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Array: Luke Avery

In general, genre definitions are useful, if only to help place a band among similar artists in a swelling marketplace. There’s the obvious pigeonholing issue, and the labyrinthine maze of sub-genres to navigate, but sometimes it’s nice to be able to roughly pitch the overall sound of a band. When it comes to Liverpool natives LOKA however, frankly, I’m stumped.

To dissect the elements that go into creating a Loka track would take more words that these pink pages can afford, and to place them squarely in a single category would be nigh on impossible. Loka deal in soundscapes: epic sonic journeys that remain hugely listenable despite their complex composition. In short, they make the difficult sound effortless. This lack of easy definition poses no issues for band founder Mark Kyriacou: “We didn’t set out to make music of any genre, or to create a new genre. We get tagged as ‘cinematic’ more than anything; I suppose that’s because we’re not typically song-based. We’ve been called ‘Gentile Baroque Funk’ before! People aren’t sure what to say when they hear a harpsichord.”

The phrase ‘best kept secret’ gets bandied around a fair bit in Liverpool’s music scene, but Loka would seem to have a genuine claim to the title. The band have rarely given live performances in recent years and have somewhat fallen off the radar of a local scene which has lately enjoyed exponential growth. However, this is no indicator of inactivity, but the length of the writing and studio processes for their new record. “People tend to forget easily,” says Mark. “When you’re not playing live every week you drop off the immediate consciousness. We’re not recluses; we’ve just been working to get this record ready. It’s been a long process, but we’re happy with it.”

The result of their labours is new long-player Passing Place, the follow up to 2006’s Fire Shepherds. An elaborately composed piece, the record encompasses (here’s an attempt at some genre footholds) a heady mix of jazz, dance, trance, psych-rock and folk. The complexity and scope of the record certainly explain the length of its gestation period. Bassist Tom Sumnall explains that, “The record sort of gets pieced together. Mark brings in the ideas and they get fleshed out through rehearsals. I think this record has a much more organic, jammed out feel to it. The songs really came to life in rehearsal. We’ve been lucky to know some really wonderful musicians to have played on this record; the sessions had a real friends and family vibe to them.”

“When we wrote the first record, we knew it was definitely a studio record. But, during the recording of Passing Place, we began to think anything was possible and really rehearsed with live shows in mind. We really want to expose it in as musical a way as possible.” Loka

The result of their labours is new long-player Passing Place, the follow up to 2006’s Fire Shepherds. An elaborately composed piece, the record encompasses (here’s an attempt at some genre footholds) a heady mix of jazz, dance, trance, psych-rock and folk. The complexity and scope of the record certainly explain the length of its gestation period. Bassist Tom Sumnall explains that, “The record sort of gets pieced together. Mark brings in the ideas and they get fleshed out through rehearsals. I think this record has a much more organic, jammed out feel to it. The songs really came to life in rehearsal. We’ve been lucky to know some really wonderful musicians to have played on this record; the sessions had a real friends and family vibe to them.” The album is released through NinjaTune, who it seems have also had trouble with how to categorise Loka. Mark elaborates, “We’ve been with NinjaTune since 2000. I’m sure we’ve not been as prolific as they would have liked, you know, two albums in eleven years, but they’re always really supportive. I’m not sure what they thought when we gave them Passing Place. They’ve got quite a bit of post-dubstep and we’re probably not as commercially viable. It’s a bit of an effort to know how to package us.”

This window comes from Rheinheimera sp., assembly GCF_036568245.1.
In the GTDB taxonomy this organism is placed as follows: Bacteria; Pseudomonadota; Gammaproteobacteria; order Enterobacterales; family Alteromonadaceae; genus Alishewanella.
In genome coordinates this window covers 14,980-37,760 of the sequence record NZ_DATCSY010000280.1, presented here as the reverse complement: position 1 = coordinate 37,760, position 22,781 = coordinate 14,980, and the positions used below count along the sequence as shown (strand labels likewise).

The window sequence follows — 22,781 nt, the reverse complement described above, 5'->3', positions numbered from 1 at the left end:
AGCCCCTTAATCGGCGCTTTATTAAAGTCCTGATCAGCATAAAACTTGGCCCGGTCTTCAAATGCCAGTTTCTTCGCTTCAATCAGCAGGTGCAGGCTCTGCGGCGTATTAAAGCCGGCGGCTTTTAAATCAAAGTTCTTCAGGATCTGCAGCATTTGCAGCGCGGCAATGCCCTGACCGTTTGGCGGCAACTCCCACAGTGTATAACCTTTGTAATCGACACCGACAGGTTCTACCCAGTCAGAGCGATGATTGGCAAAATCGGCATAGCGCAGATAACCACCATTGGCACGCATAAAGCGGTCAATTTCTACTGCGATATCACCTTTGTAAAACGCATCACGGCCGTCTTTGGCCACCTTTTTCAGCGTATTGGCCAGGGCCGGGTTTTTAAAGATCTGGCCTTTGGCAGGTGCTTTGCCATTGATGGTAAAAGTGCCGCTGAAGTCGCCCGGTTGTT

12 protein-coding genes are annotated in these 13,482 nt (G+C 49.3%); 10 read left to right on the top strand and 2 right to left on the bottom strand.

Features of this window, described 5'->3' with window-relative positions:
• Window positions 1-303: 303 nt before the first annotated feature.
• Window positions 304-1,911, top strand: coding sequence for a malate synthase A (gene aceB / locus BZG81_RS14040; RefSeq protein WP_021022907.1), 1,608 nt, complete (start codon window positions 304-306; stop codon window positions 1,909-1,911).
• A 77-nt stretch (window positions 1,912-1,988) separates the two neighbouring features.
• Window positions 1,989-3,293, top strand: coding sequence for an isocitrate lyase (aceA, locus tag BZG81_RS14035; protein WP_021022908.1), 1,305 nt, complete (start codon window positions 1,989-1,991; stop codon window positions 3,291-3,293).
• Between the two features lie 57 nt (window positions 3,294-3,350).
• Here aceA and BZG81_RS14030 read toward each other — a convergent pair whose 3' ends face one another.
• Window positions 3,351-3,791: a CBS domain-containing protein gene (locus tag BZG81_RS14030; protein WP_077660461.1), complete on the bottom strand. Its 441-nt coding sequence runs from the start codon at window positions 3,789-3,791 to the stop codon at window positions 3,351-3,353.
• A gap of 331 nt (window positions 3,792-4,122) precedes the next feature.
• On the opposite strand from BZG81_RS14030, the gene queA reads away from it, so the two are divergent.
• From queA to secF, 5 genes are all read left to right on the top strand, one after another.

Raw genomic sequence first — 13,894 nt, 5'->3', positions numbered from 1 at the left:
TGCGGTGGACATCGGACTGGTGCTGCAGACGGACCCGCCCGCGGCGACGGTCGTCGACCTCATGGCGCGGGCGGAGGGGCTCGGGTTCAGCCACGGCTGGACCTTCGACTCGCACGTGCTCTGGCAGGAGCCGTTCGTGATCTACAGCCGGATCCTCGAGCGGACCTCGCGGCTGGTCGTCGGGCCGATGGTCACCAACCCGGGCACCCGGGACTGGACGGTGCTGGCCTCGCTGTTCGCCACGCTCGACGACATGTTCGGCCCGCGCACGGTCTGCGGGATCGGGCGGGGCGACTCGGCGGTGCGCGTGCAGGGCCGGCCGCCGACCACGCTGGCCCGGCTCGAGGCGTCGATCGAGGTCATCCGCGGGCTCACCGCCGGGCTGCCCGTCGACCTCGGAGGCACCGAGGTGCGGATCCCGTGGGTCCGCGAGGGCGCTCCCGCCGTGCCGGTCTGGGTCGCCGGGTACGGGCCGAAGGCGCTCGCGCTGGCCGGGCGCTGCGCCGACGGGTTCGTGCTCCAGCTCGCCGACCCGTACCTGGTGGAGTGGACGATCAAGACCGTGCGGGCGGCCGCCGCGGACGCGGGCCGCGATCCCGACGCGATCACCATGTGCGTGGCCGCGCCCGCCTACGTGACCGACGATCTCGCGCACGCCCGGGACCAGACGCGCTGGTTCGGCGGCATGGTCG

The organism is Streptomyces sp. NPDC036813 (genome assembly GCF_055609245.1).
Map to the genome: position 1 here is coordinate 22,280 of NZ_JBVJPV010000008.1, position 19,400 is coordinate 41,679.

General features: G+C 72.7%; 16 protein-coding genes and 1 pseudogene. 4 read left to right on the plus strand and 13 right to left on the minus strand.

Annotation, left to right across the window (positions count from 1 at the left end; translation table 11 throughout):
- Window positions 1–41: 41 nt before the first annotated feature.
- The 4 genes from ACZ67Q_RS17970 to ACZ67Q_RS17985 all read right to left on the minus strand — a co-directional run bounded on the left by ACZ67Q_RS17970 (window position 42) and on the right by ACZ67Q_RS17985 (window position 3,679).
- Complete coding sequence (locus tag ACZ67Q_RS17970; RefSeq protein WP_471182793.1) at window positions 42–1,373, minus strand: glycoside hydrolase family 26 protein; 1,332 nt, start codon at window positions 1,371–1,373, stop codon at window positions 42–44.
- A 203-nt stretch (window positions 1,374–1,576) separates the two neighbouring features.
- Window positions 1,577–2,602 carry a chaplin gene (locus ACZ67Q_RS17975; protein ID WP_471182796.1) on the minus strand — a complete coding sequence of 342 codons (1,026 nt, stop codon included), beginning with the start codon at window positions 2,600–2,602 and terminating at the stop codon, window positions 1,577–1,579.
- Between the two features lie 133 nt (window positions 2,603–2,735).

During late 2011, Loka are taking Passing Place out on the road, initially performing in London and a homecoming show at The Kazimier. Having created a record which sounds so grand yet so intricate, it must seem a completely new challenge to prepare for a run of live dates? Mark: “When we wrote the first record, we knew it was definitely a studio record. But, during the recording of Passing Place, we began to think anything was possible and really rehearsed with live shows in mind. We really want to expose it in as musical a way as possible.” Even with the amount of musicians scaled down, Mark is confident that the shows promise to be something special: “We wanted to do the tour with a full live band, but it would be about forty people and we couldn’t make it work, logistically and financially. As much as we would have loved to have done it, we had to slim it down. But it’ll still be an eight-piece playing, we’re hardly bare-bones.”

We couldn’t agree more; Loka are a dense, yet alluringly tactile proposition on record and we expect nothing less from the group live. Hardly bare-bones indeed…

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